Author: MISTRA
Publisher: The Mapungubwe Institute for Strategic Reflection (MISTRA)
ISBN: 0639995594
Size: 73.10 MB
Format: PDF, Kindle
Category : Social Science
Languages : en
Pages : 440
View: 3257

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News footage of disease in Africa is a familiar sight. Yet these outbreaks are often presented out of context, with no reference to the conditions that have triggered them. MISTRA’s new book, Epidemics and the Health of African Nations, aims to redress that. Researchers and practitioners from within the continent explore why Africa is so vulnerable to disease, and show how this vulnerability is closely linked to political and economic factors. They demonstrate how these same factors determine the way epidemics are treated. Authors extract lessons from case studies in different parts of Africa; challenge conventional frameworks about disease to argue for a ‘syndemics’ approach that takes into account the interrelationship between disease and political and socio-economic contexts; explore challenges of Africa’s future. They argue that a well-functioning health system is at the core of a country’s capacity to counter an epidemic. This volume brings African experts together to probe possible solutions to the continent’s heavy burden of disease. The insights offered will be helpful in devising policy for the control of disease and the combatting of epidemics in Africa.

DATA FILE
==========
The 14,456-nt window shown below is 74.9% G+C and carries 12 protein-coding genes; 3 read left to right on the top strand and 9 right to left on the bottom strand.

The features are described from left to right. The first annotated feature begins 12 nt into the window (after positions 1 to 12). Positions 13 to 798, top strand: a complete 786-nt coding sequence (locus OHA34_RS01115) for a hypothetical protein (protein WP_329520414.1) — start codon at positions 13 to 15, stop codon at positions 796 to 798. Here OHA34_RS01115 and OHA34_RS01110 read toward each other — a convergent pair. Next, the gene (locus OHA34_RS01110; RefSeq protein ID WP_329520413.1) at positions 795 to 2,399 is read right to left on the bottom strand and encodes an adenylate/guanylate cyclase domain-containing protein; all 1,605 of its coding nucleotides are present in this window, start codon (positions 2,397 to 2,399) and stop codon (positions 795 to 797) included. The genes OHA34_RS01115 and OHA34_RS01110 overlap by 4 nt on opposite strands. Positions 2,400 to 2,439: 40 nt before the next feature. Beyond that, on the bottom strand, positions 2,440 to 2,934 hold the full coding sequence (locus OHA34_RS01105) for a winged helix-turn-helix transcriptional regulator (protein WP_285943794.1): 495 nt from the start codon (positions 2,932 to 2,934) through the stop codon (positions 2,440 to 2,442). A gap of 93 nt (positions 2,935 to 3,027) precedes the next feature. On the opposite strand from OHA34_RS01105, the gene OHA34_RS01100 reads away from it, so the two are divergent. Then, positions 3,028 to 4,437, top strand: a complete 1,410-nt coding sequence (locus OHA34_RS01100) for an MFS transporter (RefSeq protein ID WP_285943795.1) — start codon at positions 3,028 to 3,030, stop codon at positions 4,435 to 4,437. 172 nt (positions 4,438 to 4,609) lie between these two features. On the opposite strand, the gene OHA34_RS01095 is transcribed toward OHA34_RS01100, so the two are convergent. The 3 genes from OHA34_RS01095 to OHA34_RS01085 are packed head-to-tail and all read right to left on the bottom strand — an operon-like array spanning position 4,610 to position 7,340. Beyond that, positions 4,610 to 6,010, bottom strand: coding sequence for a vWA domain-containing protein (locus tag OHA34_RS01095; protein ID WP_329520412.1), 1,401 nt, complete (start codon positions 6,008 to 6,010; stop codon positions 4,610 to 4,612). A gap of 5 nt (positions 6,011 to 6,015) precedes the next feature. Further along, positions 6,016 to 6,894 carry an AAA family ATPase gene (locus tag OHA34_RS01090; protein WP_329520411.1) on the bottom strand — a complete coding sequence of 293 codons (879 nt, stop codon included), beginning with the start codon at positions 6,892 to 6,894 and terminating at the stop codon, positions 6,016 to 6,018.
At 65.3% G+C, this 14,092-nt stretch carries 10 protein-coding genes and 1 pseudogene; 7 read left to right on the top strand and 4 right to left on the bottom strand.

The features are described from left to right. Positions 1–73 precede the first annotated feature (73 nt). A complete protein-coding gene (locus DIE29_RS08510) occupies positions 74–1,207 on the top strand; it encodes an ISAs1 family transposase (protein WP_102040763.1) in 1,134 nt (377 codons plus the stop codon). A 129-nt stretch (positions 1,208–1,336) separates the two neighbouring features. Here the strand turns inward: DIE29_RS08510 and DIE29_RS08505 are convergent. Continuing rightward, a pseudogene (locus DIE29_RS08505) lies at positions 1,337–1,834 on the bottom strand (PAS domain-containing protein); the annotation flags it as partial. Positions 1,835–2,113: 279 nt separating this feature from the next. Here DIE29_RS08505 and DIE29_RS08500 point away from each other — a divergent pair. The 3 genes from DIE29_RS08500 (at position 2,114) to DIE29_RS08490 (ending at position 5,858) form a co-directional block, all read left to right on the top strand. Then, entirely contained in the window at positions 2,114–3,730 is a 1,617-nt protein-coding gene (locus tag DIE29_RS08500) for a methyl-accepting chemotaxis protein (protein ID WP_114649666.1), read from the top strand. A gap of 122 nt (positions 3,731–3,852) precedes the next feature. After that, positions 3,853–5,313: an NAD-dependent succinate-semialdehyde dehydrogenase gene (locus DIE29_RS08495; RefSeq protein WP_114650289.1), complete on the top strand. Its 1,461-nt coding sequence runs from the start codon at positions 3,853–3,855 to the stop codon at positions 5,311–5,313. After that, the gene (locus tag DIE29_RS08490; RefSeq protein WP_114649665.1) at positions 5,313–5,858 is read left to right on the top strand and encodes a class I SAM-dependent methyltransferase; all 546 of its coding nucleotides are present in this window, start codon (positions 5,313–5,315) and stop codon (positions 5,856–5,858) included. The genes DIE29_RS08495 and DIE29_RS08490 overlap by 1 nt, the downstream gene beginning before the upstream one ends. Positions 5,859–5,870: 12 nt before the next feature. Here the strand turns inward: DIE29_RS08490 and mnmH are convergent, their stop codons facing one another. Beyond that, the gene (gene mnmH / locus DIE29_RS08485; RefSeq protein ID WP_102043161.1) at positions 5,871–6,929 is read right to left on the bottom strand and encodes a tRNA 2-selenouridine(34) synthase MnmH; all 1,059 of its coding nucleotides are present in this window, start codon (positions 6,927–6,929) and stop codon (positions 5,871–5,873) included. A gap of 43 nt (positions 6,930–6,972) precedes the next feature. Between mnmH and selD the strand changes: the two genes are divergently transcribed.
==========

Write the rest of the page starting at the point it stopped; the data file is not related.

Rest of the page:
Plague And The End Of Antiquity

Plague and the End of Antiquity PDF
Author: Lester K. Little
Publisher: Cambridge University Press
ISBN: 0521846390
Size: 44.28 MB
Format: PDF, Docs
Category : History
Languages : en
Pages : 360
View: 1965